Cryptocurrency & Blockchain Business
Jason Deign

Startups have to show that Blockchain can work

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The remainder of 2018 could be a tough time for energy blockchain startups as research suggests many blockchain-based projects will be “quietly shelved” this year.

“The hype surrounding blockchain technology will recede sharply in 2018 as the cost and complexity of implementing blockchain solutions becomes apparent,” said research firm GlobalData in a press release.

“Over the next 24 months the more outlandish claims made by proponents of blockchain will be debunked,” commented Gary Barnett, GlobalData’s chief analyst for technology thematic research.

“Technology providers and users alike will begin looking with clearer eyes at the narrow but significant set of use cases where blockchain and distributed ledger technology can add real value.’’

Although GlobalData’s research does not focus specifically on energy-related blockchain companies, the idea that interest in blockchains is on the wane seems to be borne out by figures.

According to industry bible CoinDesk, the amount of money poured into initial coin offerings (ICOs), the preferred financing method for blockchain startups, has fallen precipitously after surging over the last year and peaking in February.

February and March this year were the hottest months ever for ICOs, with a total of more than $4.5 billion being raised in just eight and a half weeks, according to CoinDesk’s ICO Tracker.

The amount represents more than 35 percent of all ICO funding to date, CoinDesk figures show.

But while the number of ICOs per month has remained high, climbing from 63 in February to 69 in April, the total money raised in April was less than $726 million, not far off September 2017 levels. It remains to be seen if investor interest in ICOs will pick up again.

In the energy industry, though, it seems the blockchain craze of the last twelve months has given birth to an already crowded startup scene.

In March, GTM reported that 122 blockchain companies were operating in the energy space, with 54 having been launched since January of last year. The prodigious launch rate, around one a week, was fueled by $322 million of investment between Q2 2017 and Q1 2018.

ICOs remained the preferred method for raising cash among energy blockchain hopefuls, but around 20 percent of investments came through venture capital.

The money flooding into blockchain schemes, energy-related or not, has led observers to speculate that the technology is on the point of turning from a boom to a bust.

The most vehement criticism to date seems to have been reserved for bitcoin, the blockchain-based cryptocurrency, which Credit Suisse Group chief executive officer Tidjane Thiam has said is the “very definition of a bubble.”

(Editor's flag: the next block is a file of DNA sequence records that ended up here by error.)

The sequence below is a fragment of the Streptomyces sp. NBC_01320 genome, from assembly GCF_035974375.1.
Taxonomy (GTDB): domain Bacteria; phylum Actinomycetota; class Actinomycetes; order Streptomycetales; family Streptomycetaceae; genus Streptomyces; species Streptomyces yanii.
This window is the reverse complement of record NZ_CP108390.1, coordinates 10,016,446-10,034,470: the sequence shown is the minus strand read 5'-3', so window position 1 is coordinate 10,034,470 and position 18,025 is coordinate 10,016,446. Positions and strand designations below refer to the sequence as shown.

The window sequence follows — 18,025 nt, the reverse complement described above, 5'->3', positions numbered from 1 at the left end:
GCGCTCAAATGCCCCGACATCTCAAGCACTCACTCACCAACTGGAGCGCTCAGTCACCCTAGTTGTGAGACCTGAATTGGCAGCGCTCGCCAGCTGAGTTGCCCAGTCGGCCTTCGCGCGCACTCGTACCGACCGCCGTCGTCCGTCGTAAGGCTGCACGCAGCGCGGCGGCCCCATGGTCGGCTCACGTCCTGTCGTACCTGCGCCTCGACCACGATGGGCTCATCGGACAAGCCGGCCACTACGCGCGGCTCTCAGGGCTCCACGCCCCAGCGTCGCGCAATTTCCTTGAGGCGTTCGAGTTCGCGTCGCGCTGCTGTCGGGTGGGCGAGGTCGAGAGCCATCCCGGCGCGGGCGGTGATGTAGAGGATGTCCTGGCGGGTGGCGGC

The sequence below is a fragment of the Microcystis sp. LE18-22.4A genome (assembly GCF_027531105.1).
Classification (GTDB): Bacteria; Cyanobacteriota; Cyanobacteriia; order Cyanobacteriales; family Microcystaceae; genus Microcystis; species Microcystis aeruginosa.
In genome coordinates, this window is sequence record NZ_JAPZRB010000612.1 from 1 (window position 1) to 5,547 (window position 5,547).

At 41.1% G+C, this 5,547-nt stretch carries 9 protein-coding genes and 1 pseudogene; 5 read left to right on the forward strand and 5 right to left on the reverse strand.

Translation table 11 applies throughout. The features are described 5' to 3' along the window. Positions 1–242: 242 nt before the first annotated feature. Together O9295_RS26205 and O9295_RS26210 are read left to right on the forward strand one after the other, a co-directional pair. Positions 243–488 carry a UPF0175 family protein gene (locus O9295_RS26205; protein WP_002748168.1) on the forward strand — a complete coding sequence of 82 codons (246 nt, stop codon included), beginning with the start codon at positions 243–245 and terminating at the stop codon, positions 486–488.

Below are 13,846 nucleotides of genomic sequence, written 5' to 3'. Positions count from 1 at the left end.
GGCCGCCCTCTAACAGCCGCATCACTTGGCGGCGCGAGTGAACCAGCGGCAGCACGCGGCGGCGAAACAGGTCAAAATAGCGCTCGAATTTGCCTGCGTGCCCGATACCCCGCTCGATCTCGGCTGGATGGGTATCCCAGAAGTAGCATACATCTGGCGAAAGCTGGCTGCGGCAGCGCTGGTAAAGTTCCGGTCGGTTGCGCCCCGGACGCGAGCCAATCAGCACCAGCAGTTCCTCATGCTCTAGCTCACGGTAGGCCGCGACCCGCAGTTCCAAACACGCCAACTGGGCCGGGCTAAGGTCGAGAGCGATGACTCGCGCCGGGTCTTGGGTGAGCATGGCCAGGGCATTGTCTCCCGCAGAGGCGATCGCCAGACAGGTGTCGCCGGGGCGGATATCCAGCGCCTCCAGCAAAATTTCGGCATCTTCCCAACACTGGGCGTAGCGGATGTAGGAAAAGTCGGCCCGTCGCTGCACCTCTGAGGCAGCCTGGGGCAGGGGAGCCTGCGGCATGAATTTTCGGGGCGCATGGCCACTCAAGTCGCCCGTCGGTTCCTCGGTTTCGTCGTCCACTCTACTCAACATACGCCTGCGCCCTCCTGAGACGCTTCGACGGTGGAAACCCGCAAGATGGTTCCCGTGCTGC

But even insiders believe many other blockchain-related ventures could be set to fail.

Pieter Coetzer, CEO of Benchmark International, which is touting a cryptocurrency to fund sustainable projects, told GTM that the large amounts of cash achieved through ICOs could be “the reason why many blockchain companies are doomed.”

Up to 80 percent of today’s blockchain schemes would most likely disappear within five years, Coetzer estimated. “The overabundant exuberance of much of 2017 did lead to the financing of many undeserving entities which will not deliver on their promises,” he predicted.

“Many of these simply did not undergo intensive evaluation to justify the claims made,” he said.

Colleen Metelitsa, grid edge analyst with GTM Research, said it was likely that blockchain technologies were in the contraction period of the hype cycle. Those being developed for the energy sector might not yet have hit their peak in terms of proof of concepts (PoCs), though.

“In energy, we are just seeing PoCs be picked up by U.S. utilities and many are still in exploration phase, so I would be hesitant to say they will contract in 2018, though we may see other markets do so,” she said.

Serious energy blockchain players such as the Energy Web Foundation are working to a time horizon of several years just for technology development, she said, and might end up coming to market with something that has little in common with today’s blockchains.

However, she said, with ICOs apparently on the wane it’s important for startups to stop making money and to start using it. “The community needs to actually start building products that can be used in mass markets,” Metelitsa said.

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